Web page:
It’s common to think “I don’t have the job title which warrants me to be a leader”.
Early in my career I struggled with this exact mindset challenge. I thought “if I don’t have a title which gives me the power to lead, how and why would anyone listen to me in the first place”. This mindset is especially true and often found with people who are in individual contributor roles. We use the excuse “I don’t have the title to lead” as our justification for not stepping up to taking action, even in times when we know it’s what is needed.
I was well into the third year of my career when a senior partner in our office pulled me aside and gave me some much needed advice. Let’s put it this way, it was a thump on the head in a caring way. What he said was simple, yet incredibly eye opening:
“Your job title doesn’t give you permission to lead or make you a good leader people will respect, it’s more about your ability to help others achieve their goals while having their backs. We can lead from any role in the company, there’s no need to wait to be told you can lead or given a title which means people have to listen to you. So, why are you waiting?”
Urghhh, he had a point, even though in the moment my ego still wasn’t allowing me to hear it. After a couple days of digesting this feedback I had to admit I felt pretty dumb about the way I was thinking about leadership and my role within the company. I had to get over my ego and the thought that I needed a title to justify my ability to lead when the reality was, and still is, good leaders are those who take action and help others. They listen, guide and influence because they’re passionate about helping others, first. This in turns builds trust, respect and comradery – these are the building blocks and keys to being a good leader. Titles aside, those who can build trust with their colleagues gain respect which leads to healthier interactions. These things are possible and certainly most achievable even if your job title doesn’t reflect management.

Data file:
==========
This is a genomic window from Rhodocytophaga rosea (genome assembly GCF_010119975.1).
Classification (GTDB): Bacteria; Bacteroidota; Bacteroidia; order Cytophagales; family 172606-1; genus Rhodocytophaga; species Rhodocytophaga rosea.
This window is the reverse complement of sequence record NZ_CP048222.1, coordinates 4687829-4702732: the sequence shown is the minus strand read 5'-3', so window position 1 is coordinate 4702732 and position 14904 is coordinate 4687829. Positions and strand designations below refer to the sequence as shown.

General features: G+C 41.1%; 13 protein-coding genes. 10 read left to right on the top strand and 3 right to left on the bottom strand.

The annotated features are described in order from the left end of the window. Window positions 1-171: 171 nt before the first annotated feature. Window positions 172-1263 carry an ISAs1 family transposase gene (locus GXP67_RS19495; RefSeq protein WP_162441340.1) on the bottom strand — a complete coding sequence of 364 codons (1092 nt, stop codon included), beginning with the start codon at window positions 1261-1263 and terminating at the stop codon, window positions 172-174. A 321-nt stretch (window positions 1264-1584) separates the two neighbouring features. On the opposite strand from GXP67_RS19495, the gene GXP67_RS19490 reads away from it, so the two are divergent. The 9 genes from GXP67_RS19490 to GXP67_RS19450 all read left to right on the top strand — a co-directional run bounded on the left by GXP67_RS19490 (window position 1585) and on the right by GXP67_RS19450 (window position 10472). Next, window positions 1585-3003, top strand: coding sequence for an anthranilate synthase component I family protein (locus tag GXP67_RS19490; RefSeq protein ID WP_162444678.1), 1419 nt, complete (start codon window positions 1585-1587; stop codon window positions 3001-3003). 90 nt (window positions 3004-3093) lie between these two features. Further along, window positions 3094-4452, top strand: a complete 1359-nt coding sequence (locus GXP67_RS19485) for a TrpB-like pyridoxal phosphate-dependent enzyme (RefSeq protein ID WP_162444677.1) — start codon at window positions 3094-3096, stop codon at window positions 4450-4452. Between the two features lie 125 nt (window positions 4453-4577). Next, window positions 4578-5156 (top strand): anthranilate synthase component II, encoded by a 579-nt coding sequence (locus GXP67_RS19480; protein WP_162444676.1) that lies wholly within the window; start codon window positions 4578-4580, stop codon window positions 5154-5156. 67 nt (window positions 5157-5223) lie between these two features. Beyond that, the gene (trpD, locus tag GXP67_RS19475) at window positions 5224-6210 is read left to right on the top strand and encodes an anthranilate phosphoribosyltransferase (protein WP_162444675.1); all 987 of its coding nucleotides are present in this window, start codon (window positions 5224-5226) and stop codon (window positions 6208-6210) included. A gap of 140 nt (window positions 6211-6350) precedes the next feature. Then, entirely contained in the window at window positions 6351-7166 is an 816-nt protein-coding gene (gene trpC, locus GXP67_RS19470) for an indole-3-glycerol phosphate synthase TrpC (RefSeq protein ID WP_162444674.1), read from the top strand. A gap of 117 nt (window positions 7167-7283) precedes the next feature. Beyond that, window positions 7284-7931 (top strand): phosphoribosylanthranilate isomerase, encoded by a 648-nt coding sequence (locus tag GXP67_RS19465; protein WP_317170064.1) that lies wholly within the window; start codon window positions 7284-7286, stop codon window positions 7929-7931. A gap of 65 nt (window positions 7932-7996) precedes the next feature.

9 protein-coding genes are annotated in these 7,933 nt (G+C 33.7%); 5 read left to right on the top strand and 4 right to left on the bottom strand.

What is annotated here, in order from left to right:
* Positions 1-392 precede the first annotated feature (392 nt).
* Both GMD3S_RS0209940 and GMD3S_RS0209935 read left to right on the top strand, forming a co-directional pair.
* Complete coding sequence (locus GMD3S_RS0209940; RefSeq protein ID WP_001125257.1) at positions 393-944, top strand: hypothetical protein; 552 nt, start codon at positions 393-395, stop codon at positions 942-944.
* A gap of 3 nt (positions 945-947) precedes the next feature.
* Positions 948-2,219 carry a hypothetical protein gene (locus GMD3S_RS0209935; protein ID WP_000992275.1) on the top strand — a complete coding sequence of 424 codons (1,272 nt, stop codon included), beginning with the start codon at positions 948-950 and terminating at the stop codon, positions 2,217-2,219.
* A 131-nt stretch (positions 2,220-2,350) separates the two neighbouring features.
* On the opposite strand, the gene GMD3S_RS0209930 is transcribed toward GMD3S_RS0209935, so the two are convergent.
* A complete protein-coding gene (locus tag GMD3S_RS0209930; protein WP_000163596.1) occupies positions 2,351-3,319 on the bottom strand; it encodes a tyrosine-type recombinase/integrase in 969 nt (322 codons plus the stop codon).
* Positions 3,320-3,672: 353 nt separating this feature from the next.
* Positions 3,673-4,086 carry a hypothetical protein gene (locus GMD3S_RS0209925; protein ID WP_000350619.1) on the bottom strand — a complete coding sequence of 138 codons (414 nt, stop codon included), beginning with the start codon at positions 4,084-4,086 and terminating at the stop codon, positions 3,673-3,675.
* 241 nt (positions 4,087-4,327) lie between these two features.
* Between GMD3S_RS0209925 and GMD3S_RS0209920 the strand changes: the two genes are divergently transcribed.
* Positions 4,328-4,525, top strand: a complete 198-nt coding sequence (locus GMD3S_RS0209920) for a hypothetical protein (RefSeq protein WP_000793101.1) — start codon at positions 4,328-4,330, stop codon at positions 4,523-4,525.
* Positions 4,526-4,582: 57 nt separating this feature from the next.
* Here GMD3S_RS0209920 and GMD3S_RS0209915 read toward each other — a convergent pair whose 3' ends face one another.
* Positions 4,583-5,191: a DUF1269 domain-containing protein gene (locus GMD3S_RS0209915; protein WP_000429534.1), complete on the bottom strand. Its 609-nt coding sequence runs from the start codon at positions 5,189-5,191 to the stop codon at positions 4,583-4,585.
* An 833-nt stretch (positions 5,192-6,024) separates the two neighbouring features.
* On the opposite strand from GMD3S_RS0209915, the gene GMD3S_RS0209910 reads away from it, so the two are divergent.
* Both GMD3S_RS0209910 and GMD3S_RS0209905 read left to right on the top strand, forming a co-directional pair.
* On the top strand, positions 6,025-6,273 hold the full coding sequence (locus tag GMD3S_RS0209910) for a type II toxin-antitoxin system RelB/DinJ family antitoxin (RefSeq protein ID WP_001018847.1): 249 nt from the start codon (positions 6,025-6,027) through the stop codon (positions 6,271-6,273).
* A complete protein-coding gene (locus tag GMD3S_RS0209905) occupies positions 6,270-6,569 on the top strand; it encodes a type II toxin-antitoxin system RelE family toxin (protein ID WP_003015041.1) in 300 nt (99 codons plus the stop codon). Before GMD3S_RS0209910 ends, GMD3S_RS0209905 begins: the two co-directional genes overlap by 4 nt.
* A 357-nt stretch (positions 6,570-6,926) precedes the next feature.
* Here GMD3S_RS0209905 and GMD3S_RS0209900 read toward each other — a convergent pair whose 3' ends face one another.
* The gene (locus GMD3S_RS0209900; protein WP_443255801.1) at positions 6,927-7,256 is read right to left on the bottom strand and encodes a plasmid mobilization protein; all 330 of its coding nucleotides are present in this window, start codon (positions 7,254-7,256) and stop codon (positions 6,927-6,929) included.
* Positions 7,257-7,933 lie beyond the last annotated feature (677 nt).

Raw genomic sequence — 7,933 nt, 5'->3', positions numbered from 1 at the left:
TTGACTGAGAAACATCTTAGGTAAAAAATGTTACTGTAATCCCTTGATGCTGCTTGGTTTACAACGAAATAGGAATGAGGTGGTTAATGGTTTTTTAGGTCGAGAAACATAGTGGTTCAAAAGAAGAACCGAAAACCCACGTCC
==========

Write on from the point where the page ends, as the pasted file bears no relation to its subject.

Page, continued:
Whether you have the leadership job title or not what’s important are your actions and the intent behind why you do them. Follow these steps to help guide you down the path of leading successfully:
1.Let Go of Fear – the basis for our lack of leadership is fear; fear we won’t do it right, fear people will reject us, fear we’ll look stupid in the process, etc.; once we acknowledge fear is what holds us back from doing what we know is right or what we want we then can go about changing our perspective to improve the situation
2.Build the Foundation - for what successful leadership is by reading “The Go-Giver” by Bob Burg and John David Mann
3.Reflect - on who you are as a person, professional, peer and employee of your company
a.What skill sets or areas of influence do you possess which you could use to positive impact, support or mentor others within the organization
4.Channel Your Vulnerability – good leaders understand this truth, to be trusted as a leader we must be vulnerable. This doesn’t mean crying because the creamer when bad and ruined your coffee, it means being honest and open with your intent, your struggles and perspectives to help people see who you really are. No leader is perfect.
5.Be a Coach – listen and guide as this is the pathway to good leadership; like the old proverb says “give a man a fish and they will eat for a day, teach a man to fish and you feed him for a lifetime”
6.Act - start small and pick one person or department you believe you can positively impact; talk with that person or department to share with them your ideas and why you believe this would be of value to them, get their buy in before moving forward
7.Inform Management - Share with your manager the idea you have to help support and mentor others within the company, .Be prepared to provide specifics on how this could positively impact the company
8.Consistency - implement a schedule you and your new mentee can follow which keeps you on track helping them achieve their goals, key thing here is to keep it natural don’t overdue it with processes and procedures
About the Author
Serving over a decade in the technical services industry in Orange County, CA, Travis Smith has developed a talent for assessing technical talent and overseeing technical projects. His other areas of specialty include: leadership development, business development, resource planning and creative solutioning.